UK Conservatives take four-point lead over Labour

Britain's Prime Minister Theresa May speaks at the University of Edinburgh before signing the Edinburgh and South East Scotland City Region Deal in Edinburgh, Scotland, on August 7, 2018. (REUTERS)
Updated 11 August 2018
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UK Conservatives take four-point lead over Labour

  • The poll, which interviewed 1,675 adults in Britain earlier this week, showed that May extended her lead over Corbyn to 14 points
  • The latest poll suggests a reversal in the recent trend of Labour benefiting from the Conservative infighting over May’s plans for Britain to leave the EU

LONDON: British Prime Minister Theresa May’s Conservative Party has taken a four point lead over Labour according to a poll published in the Times newspaper on Friday, which suggests a row over anti-Semitism is damaging the opposition party’s appeal.
The YouGov poll published on Friday showed that 39 percent of those asked said they would vote for the Conservatives, a gain of one point for May’s party compared to last week when the pair were level. Labour dropped three points to 35 percent.
Labour leader Jeremy Corbyn has been criticized by Jewish groups for what they describe as his tolerance of anti-Semitism in the party. Corbyn has said he will not tolerate anti-Semitism.
But the row has threatened Corbyn’s standing at a time when the governing Conservatives are deeply divided over Brexit.
The latest poll suggests a reversal in the recent trend of Labour benefiting from the Conservative infighting over May’s plans for Britain to leave the European Union, which has raised the possibility of an early election.
The poll, which interviewed 1,675 adults in Britain earlier this week, showed that May extended her lead over Corbyn to 14 points, a jump of seven points on last week, on the question of who would be the best prime minister.


Vladimir Putin gets lavish welcome on visit to ally Serbia

Updated 33 min 4 sec ago
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Vladimir Putin gets lavish welcome on visit to ally Serbia

  • Church bells tolled, guns saluted and people waved Russian and Serbian flags on Putin’s route through the Serbian capital, Belgrade
  • Serbia has maintained close links with traditional Slavic ally Russia despite formally seeking European Union membership

BELGRADE, Serbia: Vladimir Putin received a hero’s welcome in ally Serbia on Thursday as the Russian president attempted to maintain political and economic influence in the Balkans, which is increasingly looking Westward.
Putin’s presidential plane was escorted over Serbian airspace by MiG-29 fighter jets he recently donated to Serbia as he arrived for the one-day visit. Church bells tolled, guns saluted and people waved Russian and Serbian flags on Putin’s route through the Serbian capital, Belgrade.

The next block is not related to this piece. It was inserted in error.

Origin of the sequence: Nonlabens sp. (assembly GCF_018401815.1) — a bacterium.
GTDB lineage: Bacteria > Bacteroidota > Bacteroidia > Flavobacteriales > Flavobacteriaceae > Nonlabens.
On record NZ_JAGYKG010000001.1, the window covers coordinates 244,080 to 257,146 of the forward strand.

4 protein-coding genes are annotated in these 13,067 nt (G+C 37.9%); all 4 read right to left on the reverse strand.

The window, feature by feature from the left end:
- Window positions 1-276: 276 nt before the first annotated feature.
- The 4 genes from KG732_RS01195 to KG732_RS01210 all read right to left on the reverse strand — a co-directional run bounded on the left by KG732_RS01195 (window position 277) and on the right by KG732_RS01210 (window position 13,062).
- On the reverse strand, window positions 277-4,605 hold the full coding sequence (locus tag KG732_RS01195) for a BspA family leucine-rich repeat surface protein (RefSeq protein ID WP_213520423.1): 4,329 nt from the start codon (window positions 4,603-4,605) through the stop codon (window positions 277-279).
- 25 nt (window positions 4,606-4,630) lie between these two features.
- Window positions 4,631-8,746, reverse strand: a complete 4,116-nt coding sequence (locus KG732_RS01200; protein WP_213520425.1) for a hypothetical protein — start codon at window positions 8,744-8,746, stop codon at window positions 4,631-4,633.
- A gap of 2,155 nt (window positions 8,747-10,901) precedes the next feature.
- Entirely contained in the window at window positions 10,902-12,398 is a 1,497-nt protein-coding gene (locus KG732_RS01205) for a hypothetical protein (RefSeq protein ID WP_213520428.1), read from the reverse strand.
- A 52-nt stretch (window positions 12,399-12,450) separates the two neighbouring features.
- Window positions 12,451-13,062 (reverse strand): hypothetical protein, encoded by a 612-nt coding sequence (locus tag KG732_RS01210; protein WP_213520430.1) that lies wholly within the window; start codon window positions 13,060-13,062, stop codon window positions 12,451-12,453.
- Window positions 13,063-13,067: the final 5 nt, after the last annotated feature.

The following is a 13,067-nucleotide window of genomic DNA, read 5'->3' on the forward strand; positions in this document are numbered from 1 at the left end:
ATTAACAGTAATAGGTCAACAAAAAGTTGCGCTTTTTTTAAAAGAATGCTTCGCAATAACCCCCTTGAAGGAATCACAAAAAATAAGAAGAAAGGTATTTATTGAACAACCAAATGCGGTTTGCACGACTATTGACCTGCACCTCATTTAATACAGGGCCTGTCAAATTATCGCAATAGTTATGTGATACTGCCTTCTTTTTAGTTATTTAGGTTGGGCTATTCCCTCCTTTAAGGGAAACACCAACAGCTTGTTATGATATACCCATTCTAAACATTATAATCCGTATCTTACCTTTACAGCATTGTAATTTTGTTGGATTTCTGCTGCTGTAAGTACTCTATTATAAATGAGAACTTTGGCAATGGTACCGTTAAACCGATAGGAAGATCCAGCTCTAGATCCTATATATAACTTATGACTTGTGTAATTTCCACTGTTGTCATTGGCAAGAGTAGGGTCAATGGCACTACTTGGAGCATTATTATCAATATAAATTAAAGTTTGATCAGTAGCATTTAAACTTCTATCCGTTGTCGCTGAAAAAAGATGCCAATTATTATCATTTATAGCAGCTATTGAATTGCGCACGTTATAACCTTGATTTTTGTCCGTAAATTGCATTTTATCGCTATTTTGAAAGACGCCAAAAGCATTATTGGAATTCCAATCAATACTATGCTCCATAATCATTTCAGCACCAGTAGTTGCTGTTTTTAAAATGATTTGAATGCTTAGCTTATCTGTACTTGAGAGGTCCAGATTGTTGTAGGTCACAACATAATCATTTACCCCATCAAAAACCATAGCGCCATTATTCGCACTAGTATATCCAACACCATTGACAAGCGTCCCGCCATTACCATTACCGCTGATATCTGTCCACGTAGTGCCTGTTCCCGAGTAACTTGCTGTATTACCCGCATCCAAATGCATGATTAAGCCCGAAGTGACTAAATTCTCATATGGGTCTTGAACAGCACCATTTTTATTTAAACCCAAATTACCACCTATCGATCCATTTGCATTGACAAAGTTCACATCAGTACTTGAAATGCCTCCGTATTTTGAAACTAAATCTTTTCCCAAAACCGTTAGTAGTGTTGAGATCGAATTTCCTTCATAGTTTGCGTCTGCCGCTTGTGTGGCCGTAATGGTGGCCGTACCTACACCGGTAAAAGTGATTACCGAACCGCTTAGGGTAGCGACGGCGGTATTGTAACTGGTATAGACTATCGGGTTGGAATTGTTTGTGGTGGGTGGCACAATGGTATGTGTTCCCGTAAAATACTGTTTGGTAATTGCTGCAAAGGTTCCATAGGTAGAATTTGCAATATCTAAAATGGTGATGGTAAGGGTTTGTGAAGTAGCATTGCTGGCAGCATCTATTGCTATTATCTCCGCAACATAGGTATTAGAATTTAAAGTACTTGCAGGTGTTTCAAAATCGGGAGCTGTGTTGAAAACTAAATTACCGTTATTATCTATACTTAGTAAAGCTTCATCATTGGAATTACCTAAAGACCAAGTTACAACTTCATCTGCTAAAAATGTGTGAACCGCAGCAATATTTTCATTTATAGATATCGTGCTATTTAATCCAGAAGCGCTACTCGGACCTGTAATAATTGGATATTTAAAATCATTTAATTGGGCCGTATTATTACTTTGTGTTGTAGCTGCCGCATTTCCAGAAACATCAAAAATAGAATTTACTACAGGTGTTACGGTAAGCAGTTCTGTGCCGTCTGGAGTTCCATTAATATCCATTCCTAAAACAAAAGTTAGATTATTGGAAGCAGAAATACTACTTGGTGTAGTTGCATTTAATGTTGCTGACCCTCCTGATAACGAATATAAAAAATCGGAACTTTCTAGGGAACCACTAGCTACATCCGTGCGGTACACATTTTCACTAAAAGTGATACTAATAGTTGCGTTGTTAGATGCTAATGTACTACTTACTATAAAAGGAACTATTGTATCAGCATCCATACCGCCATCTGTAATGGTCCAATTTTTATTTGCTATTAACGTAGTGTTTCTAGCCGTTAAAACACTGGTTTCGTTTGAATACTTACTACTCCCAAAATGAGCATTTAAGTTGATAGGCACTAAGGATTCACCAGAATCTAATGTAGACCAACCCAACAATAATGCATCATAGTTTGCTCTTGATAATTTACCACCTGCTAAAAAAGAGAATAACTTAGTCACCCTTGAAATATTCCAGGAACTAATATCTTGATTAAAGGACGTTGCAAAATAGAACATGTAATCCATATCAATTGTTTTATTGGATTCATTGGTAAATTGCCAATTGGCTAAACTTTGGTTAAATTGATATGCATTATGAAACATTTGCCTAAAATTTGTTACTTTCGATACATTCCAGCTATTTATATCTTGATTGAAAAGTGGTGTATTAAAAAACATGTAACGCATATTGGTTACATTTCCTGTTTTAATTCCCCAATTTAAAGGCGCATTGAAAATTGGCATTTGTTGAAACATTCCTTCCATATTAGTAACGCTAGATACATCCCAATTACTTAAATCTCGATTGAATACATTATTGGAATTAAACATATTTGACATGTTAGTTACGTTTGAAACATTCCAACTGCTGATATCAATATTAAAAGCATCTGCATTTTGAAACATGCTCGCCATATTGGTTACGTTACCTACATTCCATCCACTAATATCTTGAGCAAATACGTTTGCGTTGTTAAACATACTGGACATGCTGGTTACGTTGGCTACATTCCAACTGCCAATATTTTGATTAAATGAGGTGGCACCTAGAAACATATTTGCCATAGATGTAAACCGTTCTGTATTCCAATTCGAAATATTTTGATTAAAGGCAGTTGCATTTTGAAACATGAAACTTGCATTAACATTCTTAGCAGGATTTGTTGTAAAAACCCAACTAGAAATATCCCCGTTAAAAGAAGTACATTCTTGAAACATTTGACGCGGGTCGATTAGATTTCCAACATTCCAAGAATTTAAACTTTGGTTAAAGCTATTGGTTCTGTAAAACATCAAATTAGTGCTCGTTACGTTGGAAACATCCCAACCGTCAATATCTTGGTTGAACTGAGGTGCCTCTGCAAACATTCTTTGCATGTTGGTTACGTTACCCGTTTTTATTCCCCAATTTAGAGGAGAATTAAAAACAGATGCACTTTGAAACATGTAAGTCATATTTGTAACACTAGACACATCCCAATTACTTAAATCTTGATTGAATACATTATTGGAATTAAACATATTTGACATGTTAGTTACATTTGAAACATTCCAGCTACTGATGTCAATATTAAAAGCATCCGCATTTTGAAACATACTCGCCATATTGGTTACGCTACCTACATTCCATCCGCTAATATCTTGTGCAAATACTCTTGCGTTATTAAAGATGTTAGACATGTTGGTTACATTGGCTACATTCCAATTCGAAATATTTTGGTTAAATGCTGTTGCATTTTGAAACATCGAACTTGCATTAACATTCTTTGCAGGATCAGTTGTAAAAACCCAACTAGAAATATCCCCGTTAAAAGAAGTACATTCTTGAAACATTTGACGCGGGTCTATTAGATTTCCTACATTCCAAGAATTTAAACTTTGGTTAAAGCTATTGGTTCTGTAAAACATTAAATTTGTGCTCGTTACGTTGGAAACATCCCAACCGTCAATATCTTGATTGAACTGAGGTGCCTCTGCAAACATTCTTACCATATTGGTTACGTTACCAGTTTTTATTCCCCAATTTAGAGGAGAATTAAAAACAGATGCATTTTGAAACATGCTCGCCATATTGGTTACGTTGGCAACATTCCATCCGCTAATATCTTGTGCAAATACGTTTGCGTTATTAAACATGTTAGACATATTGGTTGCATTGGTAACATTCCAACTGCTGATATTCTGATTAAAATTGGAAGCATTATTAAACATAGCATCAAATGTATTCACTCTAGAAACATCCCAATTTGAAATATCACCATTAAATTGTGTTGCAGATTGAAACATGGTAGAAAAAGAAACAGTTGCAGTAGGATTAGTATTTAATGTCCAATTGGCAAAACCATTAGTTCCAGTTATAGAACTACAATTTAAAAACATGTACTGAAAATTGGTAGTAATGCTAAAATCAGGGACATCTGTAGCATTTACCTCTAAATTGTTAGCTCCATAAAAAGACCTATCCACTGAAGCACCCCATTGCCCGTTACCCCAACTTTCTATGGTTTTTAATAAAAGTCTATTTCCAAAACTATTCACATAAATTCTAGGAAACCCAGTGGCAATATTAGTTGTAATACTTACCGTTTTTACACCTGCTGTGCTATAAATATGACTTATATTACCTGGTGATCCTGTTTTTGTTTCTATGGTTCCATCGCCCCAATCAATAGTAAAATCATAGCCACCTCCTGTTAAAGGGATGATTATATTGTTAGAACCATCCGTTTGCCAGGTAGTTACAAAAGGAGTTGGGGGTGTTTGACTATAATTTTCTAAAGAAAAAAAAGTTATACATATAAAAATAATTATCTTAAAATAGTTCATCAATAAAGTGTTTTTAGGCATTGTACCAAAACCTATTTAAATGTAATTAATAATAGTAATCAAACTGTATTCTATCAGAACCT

Serbia has maintained close links with traditional Slavic ally Russia despite formally seeking European Union membership. It has refused to join Western sanctions against Russia over Ukraine and has pledged to stay out of NATO.
Putin has recently stepped up efforts to restore Moscow’s influence in the former communist countries of Eastern Europe.
Putin and his host, Serbian President Aleksandar Vucic, praised the relationship between the two countries. Putin handed a top Russian honor to Vucic, who gave a puppy of a Serb dog breed to the Russian president.
Vucic thanked Russia for its support for Serbia’s claim over Kosovo, a former province that declared independence in 2008, and added that “however small,” Serbia has been a “reliable partner” to Russia.
Several bilateral agreements were signed, including on the supply of Russian gas and weapons to Serbia.
On the gas, Putin said Russian companies are ready to invest about $1.4 billion into a stretch of a pipeline that would go from Turkey via EU-member Bulgaria to Serbia and then on to Hungary, “but in the end, everything will depend on other countries, including the European Union.”
Putin’s visit come as thousands have been holding weekly demonstrations against Vucic because of what they see as his autocratic rule.
Tens of thousands of Vucic’s right-wing party supporters were bused into the capital on Thursday to gather in front of the St. Sava Orthodox church, which the two presidents visited. They were chanting slogans including “Serbia-Russia, we don’t need the European Union!“
Vucic’s critics say the gathering was staged to suggest that the Serbian leader has many more supporters than opponents, who have been marching the same route since December to demand free elections and media.
Several liberal Serbian rights groups issued a statement on Thursday protesting “glorification of Vladimir Putin’s authoritarian regime.”
It said that Putin’s visit “indicates that the Serbian rulers are ready to sacrifice human rights and better living standards of citizens because of their servile attitude toward Putin’s regime.”
Russia’s interest in Serbia relates to its strategic position between East and West. Of Serbia’s eight neighbors, five are NATO members and two more are seeking membership; and four are in the EU and two more are working toward accession. Serbia remains Moscow’s only ally in the region.
Unlike NATO, Putin formally does not oppose Serbia’s EU path and analysts believe that this is because he wants a staunch ally — or perhaps a Trojan horse — within the 28-nation bloc.
Putin’s popularity in Serbia is mostly because the Kremlin is supporting Serbia in its rejection of Kosovo’s independence. In contrast, most Western countries have recognized Kosovo’s statehood.